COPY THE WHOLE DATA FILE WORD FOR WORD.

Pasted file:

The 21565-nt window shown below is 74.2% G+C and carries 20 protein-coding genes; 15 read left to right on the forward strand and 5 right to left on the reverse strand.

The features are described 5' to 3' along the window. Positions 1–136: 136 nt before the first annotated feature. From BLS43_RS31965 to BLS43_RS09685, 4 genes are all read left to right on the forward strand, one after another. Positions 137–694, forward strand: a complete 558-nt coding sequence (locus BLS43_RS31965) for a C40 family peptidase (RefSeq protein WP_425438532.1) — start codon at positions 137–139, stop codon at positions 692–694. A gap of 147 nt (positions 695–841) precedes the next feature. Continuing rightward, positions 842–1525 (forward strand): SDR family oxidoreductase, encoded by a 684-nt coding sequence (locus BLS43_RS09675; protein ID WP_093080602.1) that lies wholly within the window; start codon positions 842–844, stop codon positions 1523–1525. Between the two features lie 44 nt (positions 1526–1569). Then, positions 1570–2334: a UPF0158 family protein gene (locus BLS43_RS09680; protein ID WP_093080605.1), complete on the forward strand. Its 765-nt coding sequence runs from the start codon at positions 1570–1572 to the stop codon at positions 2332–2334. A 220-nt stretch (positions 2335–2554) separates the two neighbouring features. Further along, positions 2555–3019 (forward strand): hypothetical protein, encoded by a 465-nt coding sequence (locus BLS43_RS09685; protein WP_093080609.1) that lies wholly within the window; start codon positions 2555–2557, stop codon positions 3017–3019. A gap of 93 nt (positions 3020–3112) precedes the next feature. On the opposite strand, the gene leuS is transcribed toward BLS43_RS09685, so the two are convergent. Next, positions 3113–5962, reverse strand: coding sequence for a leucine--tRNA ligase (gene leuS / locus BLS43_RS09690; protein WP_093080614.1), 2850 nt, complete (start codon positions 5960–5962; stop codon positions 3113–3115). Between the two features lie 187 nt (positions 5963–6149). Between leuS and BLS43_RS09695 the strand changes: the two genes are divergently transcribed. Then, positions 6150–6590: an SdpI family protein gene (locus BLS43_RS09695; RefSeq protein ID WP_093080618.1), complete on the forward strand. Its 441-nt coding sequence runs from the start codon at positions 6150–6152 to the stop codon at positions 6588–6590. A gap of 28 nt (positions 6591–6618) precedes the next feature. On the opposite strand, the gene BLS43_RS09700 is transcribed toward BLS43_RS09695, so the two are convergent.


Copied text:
The 21565-nt window shown below is 74.2% G+C and carries 20 protein-coding genes; 15 read left to right on the forward strand and 5 right to left on the reverse strand.

The features are described 5' to 3' along the window. Positions 1–136: 136 nt before the first annotated feature. From BLS43_RS31965 to BLS43_RS09685, 4 genes are all read left to right on the forward strand, one after another. Positions 137–694, forward strand: a complete 558-nt coding sequence (locus BLS43_RS31965) for a C40 family peptidase (RefSeq protein WP_425438532.1) — start codon at positions 137–139, stop codon at positions 692–694. A gap of 147 nt (positions 695–841) precedes the next feature. Continuing rightward, positions 842–1525 (forward strand): SDR family oxidoreductase, encoded by a 684-nt coding sequence (locus BLS43_RS09675; protein ID WP_093080602.1) that lies wholly within the window; start codon positions 842–844, stop codon positions 1523–1525. Between the two features lie 44 nt (positions 1526–1569). Then, positions 1570–2334: a UPF0158 family protein gene (locus BLS43_RS09680; protein ID WP_093080605.1), complete on the forward strand. Its 765-nt coding sequence runs from the start codon at positions 1570–1572 to the stop codon at positions 2332–2334. A 220-nt stretch (positions 2335–2554) separates the two neighbouring features. Further along, positions 2555–3019 (forward strand): hypothetical protein, encoded by a 465-nt coding sequence (locus BLS43_RS09685; protein WP_093080609.1) that lies wholly within the window; start codon positions 2555–2557, stop codon positions 3017–3019. A gap of 93 nt (positions 3020–3112) precedes the next feature. On the opposite strand, the gene leuS is transcribed toward BLS43_RS09685, so the two are convergent. Next, positions 3113–5962, reverse strand: coding sequence for a leucine--tRNA ligase (gene leuS / locus BLS43_RS09690; protein WP_093080614.1), 2850 nt, complete (start codon positions 5960–5962; stop codon positions 3113–3115). Between the two features lie 187 nt (positions 5963–6149). Between leuS and BLS43_RS09695 the strand changes: the two genes are divergently transcribed. Then, positions 6150–6590: an SdpI family protein gene (locus BLS43_RS09695; RefSeq protein ID WP_093080618.1), complete on the forward strand. Its 441-nt coding sequence runs from the start codon at positions 6150–6152 to the stop codon at positions 6588–6590. A gap of 28 nt (positions 6591–6618) precedes the next feature. On the opposite strand, the gene BLS43_RS09700 is transcribed toward BLS43_RS09695, so the two are convergent.